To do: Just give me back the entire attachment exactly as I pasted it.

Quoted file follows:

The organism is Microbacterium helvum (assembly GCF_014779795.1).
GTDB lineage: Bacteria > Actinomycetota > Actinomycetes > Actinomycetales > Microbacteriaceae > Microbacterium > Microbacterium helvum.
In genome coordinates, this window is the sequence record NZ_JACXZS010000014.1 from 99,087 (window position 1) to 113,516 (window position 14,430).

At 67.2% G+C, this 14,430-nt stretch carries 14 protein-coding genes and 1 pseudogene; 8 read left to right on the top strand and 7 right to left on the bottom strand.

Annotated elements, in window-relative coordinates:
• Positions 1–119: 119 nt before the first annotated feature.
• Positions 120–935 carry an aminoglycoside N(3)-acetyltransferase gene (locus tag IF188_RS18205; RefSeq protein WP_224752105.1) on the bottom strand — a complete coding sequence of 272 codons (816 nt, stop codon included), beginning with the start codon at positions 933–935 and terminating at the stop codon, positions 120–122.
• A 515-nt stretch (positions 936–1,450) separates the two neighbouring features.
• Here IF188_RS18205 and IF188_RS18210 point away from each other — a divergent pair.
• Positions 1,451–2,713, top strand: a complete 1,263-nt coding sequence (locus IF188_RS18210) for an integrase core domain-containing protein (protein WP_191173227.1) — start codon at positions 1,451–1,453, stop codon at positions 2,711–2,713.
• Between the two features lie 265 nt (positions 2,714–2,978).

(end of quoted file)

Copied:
The organism is Microbacterium helvum (assembly GCF_014779795.1).
GTDB lineage: Bacteria > Actinomycetota > Actinomycetes > Actinomycetales > Microbacteriaceae > Microbacterium > Microbacterium helvum.
In genome coordinates, this window is the sequence record NZ_JACXZS010000014.1 from 99,087 (window position 1) to 113,516 (window position 14,430).

At 67.2% G+C, this 14,430-nt stretch carries 14 protein-coding genes and 1 pseudogene; 8 read left to right on the top strand and 7 right to left on the bottom strand.

Annotated elements, in window-relative coordinates:
• Positions 1–119: 119 nt before the first annotated feature.
• Positions 120–935 carry an aminoglycoside N(3)-acetyltransferase gene (locus tag IF188_RS18205; RefSeq protein WP_224752105.1) on the bottom strand — a complete coding sequence of 272 codons (816 nt, stop codon included), beginning with the start codon at positions 933–935 and terminating at the stop codon, positions 120–122.
• A 515-nt stretch (positions 936–1,450) separates the two neighbouring features.
• Here IF188_RS18205 and IF188_RS18210 point away from each other — a divergent pair.
• Positions 1,451–2,713, top strand: a complete 1,263-nt coding sequence (locus IF188_RS18210) for an integrase core domain-containing protein (protein WP_191173227.1) — start codon at positions 1,451–1,453, stop codon at positions 2,711–2,713.
• Between the two features lie 265 nt (positions 2,714–2,978).